Local biodiesel fuel producers have welcomed the Spanish government’s decision to lift restrictions on biodiesel imports from any country outside the European Union (EU), saying the move will allow Indonesian producers to increase sales of their products to the country.
Spain, one of the biggest consumers of biodiesel within the 22-member bloc, recently changed a ministerial order issued in April last year by its Ministry of Industry, Energy and Tourism that regulated the allocation of biodiesel production quotas from EU countries.
The regulation effectively put restrictions on any third country selling their biodiesel to Spain and instead, encouraged local production and higher imports of raw materials.
Togar Sitanggang, an activist with the Biofuel Producers Association (Aprobi), said on Sunday that the amendment of the rule would give local biodiesel producers wider opportunities to export their products to Spain.
“Exports of biodiesel to Spain have dropped significantly due to the quota system imposed by Spain in the past year,” he said, adding that Indonesia’s biodiesel exports to Spain fell to below 100,000 tons after the restriction was imposed.
“As the rule has been changed, it will give a chance for our exports to rebound to the level before the rule was implemented,” Togar further said.
Spain’s move is a response to a complaint lodged by Argentina with the World Trade Organization (WTO) in June last year, protesting the new law that prohibited sourcing biodiesel from overseas, particularly key suppliers like Argentina and Indonesia. Argentina said that with the new rule, Spain violated the WTO rules and would cause it a loss in export earnings of around US$1 billion per year.
Argentina is the top supplier of biodiesel to Spain, delivering 695,000 tons of the fuel in 2011, or 60 percent of Spain’s total imports of 1.21 million tons during the year.
Indonesia ranked second with 325,000 tons of the fuel to Spain, accounting for 25 percent of overall imports. Imports represent more than 70 percent of Spain’s biodiesel consumption.
As the amendment of the rule was put in place, Indonesian biodiesel producers could now export bio-fuel to Spain without hurdles, the Trade Ministry’s trade defense director Ernawati said.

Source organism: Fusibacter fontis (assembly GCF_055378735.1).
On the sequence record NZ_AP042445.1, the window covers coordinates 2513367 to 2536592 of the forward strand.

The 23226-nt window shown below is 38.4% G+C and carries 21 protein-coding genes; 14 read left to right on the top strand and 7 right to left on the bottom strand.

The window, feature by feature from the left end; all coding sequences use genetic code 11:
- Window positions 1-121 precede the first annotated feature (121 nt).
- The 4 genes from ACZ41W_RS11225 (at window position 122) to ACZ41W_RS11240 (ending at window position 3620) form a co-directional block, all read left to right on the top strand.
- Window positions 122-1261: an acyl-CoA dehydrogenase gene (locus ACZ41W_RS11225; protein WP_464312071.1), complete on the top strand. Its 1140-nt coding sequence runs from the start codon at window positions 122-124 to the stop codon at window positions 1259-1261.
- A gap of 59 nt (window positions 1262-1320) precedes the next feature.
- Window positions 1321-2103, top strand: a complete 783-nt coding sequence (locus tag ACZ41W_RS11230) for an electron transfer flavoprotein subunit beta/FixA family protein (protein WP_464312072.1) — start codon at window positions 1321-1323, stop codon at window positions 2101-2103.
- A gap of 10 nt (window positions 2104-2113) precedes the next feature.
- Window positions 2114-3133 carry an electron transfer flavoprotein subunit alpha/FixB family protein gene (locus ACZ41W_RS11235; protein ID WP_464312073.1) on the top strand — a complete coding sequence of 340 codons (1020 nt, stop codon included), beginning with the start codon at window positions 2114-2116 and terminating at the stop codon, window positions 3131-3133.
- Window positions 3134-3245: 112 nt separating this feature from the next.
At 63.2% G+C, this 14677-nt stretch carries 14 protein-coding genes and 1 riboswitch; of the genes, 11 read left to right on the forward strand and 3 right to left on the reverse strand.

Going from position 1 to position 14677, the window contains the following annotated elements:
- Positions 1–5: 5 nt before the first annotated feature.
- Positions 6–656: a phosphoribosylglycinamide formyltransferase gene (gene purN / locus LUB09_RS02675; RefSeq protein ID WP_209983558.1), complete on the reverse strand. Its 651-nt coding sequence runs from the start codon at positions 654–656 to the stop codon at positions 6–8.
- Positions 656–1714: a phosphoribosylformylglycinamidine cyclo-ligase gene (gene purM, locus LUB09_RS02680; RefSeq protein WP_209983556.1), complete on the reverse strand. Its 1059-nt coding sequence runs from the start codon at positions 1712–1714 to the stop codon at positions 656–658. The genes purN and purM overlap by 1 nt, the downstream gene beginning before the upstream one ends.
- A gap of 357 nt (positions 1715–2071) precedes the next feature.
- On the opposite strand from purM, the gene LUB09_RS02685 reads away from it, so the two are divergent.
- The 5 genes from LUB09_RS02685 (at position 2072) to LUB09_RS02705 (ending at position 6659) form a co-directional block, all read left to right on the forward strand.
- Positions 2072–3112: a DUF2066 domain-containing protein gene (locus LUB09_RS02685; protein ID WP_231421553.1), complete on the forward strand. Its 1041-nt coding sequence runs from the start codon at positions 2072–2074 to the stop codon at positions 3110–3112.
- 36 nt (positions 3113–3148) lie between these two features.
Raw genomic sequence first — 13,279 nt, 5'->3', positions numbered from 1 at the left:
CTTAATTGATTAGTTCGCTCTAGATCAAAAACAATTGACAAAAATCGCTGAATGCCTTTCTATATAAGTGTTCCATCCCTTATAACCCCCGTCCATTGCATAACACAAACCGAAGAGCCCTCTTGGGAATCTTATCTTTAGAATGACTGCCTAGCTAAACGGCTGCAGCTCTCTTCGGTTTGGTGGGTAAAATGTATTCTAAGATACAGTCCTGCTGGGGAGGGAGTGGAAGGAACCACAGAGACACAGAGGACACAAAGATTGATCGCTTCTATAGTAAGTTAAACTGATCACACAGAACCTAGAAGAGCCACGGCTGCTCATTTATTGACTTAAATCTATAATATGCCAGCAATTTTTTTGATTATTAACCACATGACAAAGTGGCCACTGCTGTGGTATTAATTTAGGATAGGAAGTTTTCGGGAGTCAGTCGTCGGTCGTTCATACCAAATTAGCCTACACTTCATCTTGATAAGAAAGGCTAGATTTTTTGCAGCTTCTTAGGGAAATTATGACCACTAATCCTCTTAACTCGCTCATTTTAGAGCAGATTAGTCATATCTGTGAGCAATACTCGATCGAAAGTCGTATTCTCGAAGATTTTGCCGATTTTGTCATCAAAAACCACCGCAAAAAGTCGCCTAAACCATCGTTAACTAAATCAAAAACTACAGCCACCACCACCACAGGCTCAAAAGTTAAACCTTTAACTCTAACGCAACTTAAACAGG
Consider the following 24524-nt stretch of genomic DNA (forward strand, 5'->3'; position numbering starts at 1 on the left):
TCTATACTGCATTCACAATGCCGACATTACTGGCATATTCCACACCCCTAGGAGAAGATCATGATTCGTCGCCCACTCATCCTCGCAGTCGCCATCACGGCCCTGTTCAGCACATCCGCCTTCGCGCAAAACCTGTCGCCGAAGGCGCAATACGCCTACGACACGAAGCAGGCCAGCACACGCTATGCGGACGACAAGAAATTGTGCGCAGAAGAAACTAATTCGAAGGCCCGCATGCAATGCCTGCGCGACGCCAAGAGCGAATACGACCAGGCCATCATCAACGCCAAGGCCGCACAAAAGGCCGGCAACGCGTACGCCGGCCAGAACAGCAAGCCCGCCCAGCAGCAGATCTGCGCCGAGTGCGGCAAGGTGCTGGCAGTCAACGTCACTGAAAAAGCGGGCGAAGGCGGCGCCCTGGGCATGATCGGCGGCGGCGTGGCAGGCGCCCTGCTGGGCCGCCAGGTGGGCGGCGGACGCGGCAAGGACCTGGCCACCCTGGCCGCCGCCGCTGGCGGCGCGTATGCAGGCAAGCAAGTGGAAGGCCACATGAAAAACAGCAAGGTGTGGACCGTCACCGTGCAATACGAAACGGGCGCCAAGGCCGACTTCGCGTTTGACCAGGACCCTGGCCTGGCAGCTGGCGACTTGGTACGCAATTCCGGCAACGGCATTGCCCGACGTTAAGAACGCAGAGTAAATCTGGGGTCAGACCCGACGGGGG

However, the government was still cautious over dumping and subsidy allegations from the European Union, she added.
The government would return questionnaires sent by the European Commission as part of the procedures for subsidy investigation on Jan. 9, Ernawati said.
“We are also expecting the verification of a dumping investigation that will take place in mid-January,” she said in a text message.
The cases started in August last year when the European Biodiesel Board representing 75 producers and almost 80 percent of European biofuel output proposed a formal complaint to the European Commission, saying that the surge in imports from Indonesia and Argentina had already led to several bankruptcies, forced the European firms to sell their output at a price below production costs and slashed production.
Imports from both countries leaped markedly from very low levels in 2008 to around 2.5 million tons in 2011, covering more than 90 percent of the bloc’s imports, according to the biodiesel board and EU statistics agency Eurostat.
Referring to market sources, the board also said that imported biodiesel from Indonesia and Argentina had been sold for between $60 and $110 per ton lower than biodiesel produced in the EU.
Following the complaint, dozens of local firms working in the local biodiesel industry, including producers, retailers and exporters, have responded to questionnaires proposed by the commission in September last year.
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